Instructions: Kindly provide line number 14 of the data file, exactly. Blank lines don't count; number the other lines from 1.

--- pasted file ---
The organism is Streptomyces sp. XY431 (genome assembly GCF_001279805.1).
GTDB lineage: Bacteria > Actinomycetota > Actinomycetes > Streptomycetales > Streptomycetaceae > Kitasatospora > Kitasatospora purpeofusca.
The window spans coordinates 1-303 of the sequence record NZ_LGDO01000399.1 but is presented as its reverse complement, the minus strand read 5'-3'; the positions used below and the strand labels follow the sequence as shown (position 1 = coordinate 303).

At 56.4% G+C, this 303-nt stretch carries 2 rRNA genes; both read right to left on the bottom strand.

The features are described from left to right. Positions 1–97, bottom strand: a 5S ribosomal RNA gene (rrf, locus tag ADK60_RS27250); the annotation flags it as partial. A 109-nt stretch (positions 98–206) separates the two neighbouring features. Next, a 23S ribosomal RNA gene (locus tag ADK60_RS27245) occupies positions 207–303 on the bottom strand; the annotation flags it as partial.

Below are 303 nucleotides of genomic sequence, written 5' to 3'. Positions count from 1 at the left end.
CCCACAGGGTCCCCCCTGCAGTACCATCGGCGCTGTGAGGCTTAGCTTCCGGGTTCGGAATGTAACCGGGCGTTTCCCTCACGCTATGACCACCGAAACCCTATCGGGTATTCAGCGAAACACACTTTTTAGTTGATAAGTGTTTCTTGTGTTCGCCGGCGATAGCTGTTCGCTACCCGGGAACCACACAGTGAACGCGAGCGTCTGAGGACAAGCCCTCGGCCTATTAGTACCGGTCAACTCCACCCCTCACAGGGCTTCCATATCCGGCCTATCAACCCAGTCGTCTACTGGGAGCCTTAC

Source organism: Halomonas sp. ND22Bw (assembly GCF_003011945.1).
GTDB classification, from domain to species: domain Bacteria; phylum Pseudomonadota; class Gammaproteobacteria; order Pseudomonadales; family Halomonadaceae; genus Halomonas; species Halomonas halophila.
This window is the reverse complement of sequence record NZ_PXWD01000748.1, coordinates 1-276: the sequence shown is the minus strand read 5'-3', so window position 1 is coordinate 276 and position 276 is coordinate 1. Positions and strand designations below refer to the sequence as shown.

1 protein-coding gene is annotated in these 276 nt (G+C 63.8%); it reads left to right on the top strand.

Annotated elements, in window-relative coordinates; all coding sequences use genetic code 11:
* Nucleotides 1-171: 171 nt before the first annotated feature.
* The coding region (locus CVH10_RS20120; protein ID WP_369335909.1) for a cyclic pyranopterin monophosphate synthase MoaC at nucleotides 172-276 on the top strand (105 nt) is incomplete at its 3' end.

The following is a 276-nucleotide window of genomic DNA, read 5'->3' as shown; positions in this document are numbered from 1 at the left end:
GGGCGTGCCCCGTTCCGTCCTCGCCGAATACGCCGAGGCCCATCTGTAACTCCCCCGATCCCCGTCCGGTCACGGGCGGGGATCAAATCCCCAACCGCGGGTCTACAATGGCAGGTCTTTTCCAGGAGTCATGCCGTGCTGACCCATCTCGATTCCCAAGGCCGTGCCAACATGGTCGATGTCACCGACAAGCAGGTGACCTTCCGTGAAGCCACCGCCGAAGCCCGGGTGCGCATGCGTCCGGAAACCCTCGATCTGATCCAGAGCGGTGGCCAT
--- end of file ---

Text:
* The coding region (locus CVH10_RS20120; protein ID WP_369335909.1) for a cyclic pyranopterin monophosphate synthase MoaC at nucleotides 172-276 on the top strand (105 nt) is incomplete at its 3' end.